Angela Duckworth has been someone I have followed for a long time. She appears fairly regularly on a favorite podcast of mine, Freakonomics. Her book, Grit, takes a deep dive into what grit is, why it is important, how it is so powerful, and how to build it. While I intend on taking a deeper look into Grit here soon, I felt that all the talk about the challenges that leaders can face, how so many people are unhappy at work, about the importance of happiness in the workplace, and how being happy requires effort, it was important to look at how to build that mental toughness when it comes to your happiness.
We already know that leaders are faced with many challenges. Lee Cockrell mentioned in his interview that we covered in the last post about how leaders need to be prepared to handle disappointment and be able to push on. But one thing we know is that many people struggle to push on and that disappointment hits people really hard. What can we do to fight through?
I recently was watching a fairly guilty pleasure of mine- Tomorrowland. While the movie was generally not well loved by critics and it didn’t meet Disney’s expectations (it supposedly lost north of $100 million), I enjoy it and have found a number of great takeaways from the film. I’ll likely end up covering more of these in this blog but the first one I want to share with you is the parable of the wolf.
There are two wolves that are always fighting.
One is darkness and despair.
One is light and hope.
Which one wins?
Psychologists define comfort as a state of well being and is a combination of physical and psychological factors. Unfortunately, we do not grow our skills while comfortable (our waistlines may grow, but that is a different story). Pushing oneself out of our comfort zones is critically important in the pursuit of better leadership.
There have been some wonderful talks on the dangers of the comfort zone but here, we’ll look at my favorite place where media has provided us an example of the benefits of going beyond our comfort zone and the incredible growth that can take place out in the unknown.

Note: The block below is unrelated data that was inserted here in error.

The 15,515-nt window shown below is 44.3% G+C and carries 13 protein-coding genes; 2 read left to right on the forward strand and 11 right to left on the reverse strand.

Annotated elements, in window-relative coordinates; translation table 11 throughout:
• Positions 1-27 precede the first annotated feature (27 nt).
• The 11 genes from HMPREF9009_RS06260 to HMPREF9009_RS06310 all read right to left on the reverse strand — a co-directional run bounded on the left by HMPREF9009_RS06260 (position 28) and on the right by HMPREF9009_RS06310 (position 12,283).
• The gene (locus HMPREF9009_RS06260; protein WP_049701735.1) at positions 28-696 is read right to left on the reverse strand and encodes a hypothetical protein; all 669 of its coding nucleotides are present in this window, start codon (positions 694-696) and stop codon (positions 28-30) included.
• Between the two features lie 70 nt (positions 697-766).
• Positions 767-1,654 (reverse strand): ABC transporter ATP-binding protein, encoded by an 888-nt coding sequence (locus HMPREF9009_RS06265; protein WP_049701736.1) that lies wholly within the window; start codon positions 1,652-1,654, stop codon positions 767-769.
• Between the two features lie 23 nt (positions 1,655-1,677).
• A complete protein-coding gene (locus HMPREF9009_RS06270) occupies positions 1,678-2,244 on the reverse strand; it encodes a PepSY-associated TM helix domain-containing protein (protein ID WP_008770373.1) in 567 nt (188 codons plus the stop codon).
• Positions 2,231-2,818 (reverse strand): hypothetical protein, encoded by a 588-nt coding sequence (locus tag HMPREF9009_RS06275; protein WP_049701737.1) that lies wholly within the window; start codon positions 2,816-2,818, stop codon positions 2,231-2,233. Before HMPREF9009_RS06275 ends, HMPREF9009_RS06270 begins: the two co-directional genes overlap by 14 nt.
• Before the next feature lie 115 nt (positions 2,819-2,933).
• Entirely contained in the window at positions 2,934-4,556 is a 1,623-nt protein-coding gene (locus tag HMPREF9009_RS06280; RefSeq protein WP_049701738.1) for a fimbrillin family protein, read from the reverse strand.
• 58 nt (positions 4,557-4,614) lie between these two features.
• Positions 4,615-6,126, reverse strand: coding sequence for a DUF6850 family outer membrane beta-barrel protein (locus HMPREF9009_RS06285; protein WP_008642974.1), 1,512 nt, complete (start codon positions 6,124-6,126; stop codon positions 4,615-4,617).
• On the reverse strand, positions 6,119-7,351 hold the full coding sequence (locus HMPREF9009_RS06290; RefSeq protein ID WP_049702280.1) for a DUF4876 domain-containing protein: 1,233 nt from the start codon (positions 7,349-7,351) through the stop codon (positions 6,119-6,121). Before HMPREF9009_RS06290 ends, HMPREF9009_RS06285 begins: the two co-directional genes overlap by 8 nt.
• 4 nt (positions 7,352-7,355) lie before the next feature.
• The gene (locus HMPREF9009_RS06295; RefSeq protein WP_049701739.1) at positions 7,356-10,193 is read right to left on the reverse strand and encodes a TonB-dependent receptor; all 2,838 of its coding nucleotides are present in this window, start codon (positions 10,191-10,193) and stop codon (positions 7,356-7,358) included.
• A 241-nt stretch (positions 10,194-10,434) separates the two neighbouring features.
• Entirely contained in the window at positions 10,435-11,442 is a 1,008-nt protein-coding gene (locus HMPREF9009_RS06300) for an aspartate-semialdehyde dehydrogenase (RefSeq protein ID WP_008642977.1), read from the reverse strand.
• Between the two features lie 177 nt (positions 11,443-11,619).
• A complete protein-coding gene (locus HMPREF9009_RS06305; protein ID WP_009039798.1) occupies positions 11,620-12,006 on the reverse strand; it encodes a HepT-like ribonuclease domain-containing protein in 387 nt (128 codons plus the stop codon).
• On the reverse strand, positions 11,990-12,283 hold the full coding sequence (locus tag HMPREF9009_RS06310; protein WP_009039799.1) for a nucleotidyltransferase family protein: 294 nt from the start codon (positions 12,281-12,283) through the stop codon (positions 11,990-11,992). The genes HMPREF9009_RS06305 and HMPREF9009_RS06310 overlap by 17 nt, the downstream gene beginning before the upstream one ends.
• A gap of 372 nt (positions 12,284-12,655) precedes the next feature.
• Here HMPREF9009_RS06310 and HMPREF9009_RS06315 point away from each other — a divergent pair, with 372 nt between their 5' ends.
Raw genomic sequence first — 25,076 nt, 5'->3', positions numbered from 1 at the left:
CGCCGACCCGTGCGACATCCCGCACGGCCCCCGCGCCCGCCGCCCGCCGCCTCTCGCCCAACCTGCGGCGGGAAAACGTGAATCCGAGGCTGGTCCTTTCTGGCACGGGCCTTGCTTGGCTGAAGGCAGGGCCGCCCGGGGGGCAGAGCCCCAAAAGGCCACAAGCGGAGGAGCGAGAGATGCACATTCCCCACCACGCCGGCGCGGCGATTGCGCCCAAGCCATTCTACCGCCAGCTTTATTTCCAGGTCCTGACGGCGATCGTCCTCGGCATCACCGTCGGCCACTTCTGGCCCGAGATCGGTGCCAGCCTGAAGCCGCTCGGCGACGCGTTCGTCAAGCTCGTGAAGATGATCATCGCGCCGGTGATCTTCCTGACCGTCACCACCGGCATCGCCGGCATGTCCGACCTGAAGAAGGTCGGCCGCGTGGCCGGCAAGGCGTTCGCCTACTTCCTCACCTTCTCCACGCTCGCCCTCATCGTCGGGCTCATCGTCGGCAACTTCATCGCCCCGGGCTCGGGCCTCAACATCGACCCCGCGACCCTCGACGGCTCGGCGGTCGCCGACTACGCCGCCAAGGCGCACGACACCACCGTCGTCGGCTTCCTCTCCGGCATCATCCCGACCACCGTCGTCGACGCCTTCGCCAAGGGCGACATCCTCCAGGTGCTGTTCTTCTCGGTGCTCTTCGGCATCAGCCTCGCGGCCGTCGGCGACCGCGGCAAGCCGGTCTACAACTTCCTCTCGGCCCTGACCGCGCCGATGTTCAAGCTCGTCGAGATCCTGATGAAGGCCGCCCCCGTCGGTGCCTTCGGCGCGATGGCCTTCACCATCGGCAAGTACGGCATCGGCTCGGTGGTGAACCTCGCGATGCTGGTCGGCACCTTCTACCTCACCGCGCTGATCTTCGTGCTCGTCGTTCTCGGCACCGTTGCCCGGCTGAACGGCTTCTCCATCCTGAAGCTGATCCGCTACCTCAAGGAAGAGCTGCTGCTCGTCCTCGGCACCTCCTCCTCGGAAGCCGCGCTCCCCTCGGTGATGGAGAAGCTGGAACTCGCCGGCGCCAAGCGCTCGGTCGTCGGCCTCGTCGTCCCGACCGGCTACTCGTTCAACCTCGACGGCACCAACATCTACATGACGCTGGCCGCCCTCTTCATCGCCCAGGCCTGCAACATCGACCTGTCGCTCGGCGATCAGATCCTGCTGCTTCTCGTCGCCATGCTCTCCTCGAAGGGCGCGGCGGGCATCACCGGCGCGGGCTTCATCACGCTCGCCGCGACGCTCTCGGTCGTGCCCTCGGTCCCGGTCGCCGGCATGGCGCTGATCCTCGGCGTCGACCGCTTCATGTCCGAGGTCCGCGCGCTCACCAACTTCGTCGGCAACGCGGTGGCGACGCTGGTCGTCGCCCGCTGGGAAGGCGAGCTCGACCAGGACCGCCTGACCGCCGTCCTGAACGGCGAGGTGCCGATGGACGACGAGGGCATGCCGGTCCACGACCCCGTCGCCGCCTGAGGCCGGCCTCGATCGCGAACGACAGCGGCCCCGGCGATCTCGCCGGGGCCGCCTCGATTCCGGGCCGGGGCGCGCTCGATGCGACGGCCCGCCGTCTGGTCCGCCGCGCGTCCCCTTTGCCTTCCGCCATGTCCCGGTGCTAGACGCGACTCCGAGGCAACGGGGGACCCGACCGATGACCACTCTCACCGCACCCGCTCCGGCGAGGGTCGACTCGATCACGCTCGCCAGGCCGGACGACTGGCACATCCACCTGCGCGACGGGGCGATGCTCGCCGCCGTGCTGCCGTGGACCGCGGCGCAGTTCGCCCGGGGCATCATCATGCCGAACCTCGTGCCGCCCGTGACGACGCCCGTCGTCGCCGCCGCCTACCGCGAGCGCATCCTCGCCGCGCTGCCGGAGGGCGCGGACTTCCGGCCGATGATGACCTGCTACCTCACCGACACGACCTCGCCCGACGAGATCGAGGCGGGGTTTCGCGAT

Finding Nemo is the 2003 Pixar film where Marlin is the single father to his son, Nemo. Nemo, however, has a short fin which makes swimming dangerous. Nemo spends his early life with his dad trying to ensure he has everything set up for as much success as possible and keeping him safe and comfortable.
On Nemo’s first day of school, his dad tries to continue keeping him safe and comfortable in a way the Nemo clearly finds embarrassing. In an attempt to prove himself Nemo swims off the dreaded drop off and toward a “butt”. Upon touching the boat, Nemo begins his triumphant return back, only to be captured by a diver. Continue reading
Leadership is a term that means so many things to so many people. It is defined as the action of leading a group of people or an organization. How to lead, however, is challenging. Most everyone has had a bad leader or manager. From leaders who are unable to admit when they are wrong or don’t know the answer, struggle to effectively communicate, have unrealistic expectations, or cannot adjust when market conditions change.
Photo by Mathias Jensen on Unsplash
Leaders are made, not born so this blog is about becoming a better leader. Inspiration and lessons about becoming a better leader can come from anywhere. However, as a society, we have a naturalness bias. Continue reading